At 3407 there is shown a configuration in which two DCPs 203(0 and 1) are connected by a switching fabric 222 and the queue management for both DCPs 203 is done by QME 305(1) in DCP 203(1). QME 305(0) simply places enqueue commands for descriptors 217 that are to be enqueued on a queue read by fabric processor 303(0), which sends the commands via fabric 222 to fabric processor 303(1). Fabric processor 303(1) passes the command on to QME 305(1). QME 305(1) then enqueues the descriptors on queues 215 as indicated in the command. The queue 215 may be a queue which is read by a transmitting packet processor in either DCP 203(0) or DCP 203(1). Queue status information for queues read by packet processors in DCP 203(0) is passed from QME 305(1) via fabric processor 303(1), fabric 222, and fabric processor 303(0) to QME 305(0), which then sets the recipient's QOS register 2911 or sends a broadcast queue status report 2915 to the recipient as required by the circumstances. With the dequeue command, the command is passed to QME 305(1) as just described, and the descriptor that is dequeued in response to the command is passed back to QME 305(0) as described for status information and from QME 305(0) to the transmitting packet processor.
When a protocol data unit that was received by a packet processor in one of the DCPs 203 is to be transmitted from a transmitting packet processor in another of the DCPsBME 315 in the DCP to which the transmitting packet processor belongs responds to the transmitting packet processor's request for the protocol data unit by forwarding the buffer tag via the fabric processors to the buffer management engine for the receiving packet processor, which responds to the buffer tag by providing the protocol data unit via the fabric processors to the buffer management engine for the transmitting packet processor, which then provides it to the transmitting packet processor.
At 3409 there is shown an arrangement like that of 3407, except that the queues are in an external queuing and scheduling unit 3411 managed by QME 305(1). Queue commands, status information, and descriptors are passed between DCP 203(0) and DCP 203(1) as just described, except that QME 305(1) then passes the commands to and receives the status and descriptors from external queuing and scheduling unit 3411. At 3413, there is shown an arrangement with an external queuing and scheduling unit 3415 that directly serves both QME 305(0) and QME 305(1). Operation is as described above except that either QME 305 may deal with external unit 3415 either for itself or as a proxy for the other QME 305.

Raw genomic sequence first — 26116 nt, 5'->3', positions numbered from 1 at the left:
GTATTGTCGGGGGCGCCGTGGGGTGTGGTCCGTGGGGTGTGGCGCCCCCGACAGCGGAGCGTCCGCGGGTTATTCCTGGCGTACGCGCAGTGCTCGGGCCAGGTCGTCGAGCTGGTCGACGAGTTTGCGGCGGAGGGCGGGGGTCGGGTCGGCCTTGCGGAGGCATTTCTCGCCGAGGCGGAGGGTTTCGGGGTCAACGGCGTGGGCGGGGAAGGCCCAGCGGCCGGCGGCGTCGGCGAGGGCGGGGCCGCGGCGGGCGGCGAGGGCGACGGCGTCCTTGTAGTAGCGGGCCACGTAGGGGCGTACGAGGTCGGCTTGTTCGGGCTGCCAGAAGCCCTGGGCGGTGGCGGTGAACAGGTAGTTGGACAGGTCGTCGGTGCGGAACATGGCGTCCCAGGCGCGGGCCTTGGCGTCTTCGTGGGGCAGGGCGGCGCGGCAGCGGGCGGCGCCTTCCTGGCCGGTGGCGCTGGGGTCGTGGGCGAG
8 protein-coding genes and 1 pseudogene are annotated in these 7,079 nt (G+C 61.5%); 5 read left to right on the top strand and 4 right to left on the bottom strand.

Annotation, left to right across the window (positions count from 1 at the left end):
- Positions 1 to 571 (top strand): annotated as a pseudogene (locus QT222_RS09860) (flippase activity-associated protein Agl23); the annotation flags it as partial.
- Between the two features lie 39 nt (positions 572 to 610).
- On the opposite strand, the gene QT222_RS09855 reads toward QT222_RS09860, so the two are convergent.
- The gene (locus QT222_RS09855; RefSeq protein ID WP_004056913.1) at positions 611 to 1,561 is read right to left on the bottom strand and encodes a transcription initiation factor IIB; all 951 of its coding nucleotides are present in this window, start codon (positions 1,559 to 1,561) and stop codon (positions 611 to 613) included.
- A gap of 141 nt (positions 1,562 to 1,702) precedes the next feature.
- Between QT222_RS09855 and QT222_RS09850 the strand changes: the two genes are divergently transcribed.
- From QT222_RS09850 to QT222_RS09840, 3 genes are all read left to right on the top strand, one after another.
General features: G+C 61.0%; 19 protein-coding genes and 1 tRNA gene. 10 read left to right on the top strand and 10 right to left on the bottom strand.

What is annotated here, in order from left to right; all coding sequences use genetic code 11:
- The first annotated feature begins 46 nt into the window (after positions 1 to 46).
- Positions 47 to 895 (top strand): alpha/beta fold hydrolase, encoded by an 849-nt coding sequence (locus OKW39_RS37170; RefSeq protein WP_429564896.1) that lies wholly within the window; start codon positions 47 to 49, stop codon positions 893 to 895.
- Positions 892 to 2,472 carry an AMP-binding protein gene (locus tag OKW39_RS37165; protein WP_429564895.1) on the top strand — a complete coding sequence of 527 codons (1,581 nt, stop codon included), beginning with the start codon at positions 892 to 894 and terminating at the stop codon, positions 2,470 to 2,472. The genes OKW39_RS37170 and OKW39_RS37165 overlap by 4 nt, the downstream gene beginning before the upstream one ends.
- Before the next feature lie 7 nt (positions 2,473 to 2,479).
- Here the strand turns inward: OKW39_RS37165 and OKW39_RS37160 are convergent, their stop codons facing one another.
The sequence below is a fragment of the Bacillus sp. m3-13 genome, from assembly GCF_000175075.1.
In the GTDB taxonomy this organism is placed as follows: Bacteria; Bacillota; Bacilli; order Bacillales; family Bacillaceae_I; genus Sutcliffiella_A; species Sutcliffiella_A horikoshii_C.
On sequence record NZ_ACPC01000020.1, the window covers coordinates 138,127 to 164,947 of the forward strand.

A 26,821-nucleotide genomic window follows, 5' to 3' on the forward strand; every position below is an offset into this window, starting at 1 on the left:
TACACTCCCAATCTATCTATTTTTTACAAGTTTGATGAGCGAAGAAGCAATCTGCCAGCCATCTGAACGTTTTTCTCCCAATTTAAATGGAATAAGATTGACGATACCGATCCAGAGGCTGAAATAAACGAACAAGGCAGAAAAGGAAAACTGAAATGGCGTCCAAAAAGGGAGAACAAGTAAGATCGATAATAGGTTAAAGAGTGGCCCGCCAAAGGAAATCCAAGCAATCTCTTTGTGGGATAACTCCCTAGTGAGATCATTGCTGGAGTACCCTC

QME 305's External Interfaces:
In a preferred embodiment, QME 305 has a 55-pin external interface which may be used either with an external SyncSRAM memory bank or with a queuing and scheduling unit as described above.
At 3507 is shown how the 55-pin external interface is used with a queuing and scheduling unit 3508. There are again 32 bi-directional data lines 3509, 16 bi-directional command lines 3511, and 8 control lines 3513. As far as the interface is concerned, QME 305 is the master and scheduler 3508 is the slave. Either scheduler 3508 or QME 305 may transmit a message to the other, but the direction in which a message will be transmitted will be determined by QME 305. Transfer of messages is flow controlled, i.e., scheduler 3508 and QME 305 each indicates to the other whether and what messages it can accept and the sender may not send unless the receiver can accept the message. QME 305 is also the source of the clock signals for the interface.
There are four possible sizes of messages:
The size of the messages is determined when DCP 203 is initialized. The content of the messages is of course determined by the interaction between QME 305 and scheduler 3508, but for the most part they will contain descriptors 217 which are to be enqueued on the queues managed by scheduler 3508 or which have been dequeued from the queues managed by scheduler 3508.
Flow control is made somewhat complex by the fact that QME 305 serves as a proxy for all of the transmitting packet processors, and each of these packet processors may or may not be able to accept a descriptor from scheduler 3508 at a given moment. In a preferred embodiment, there may be up to 25 queues for the packet processors: one for executive processor 313, one for each of the 16 channel processors 307, and 8 for fabric processor 303. Fabric processor 303 has 8 queues because it is responsible for all communication via switching fabric 222, and as seen above, such communication may involve system control information as well as protocol data units. Moreover, devices requiring different kinds of frames may be connected by a single fabric processor.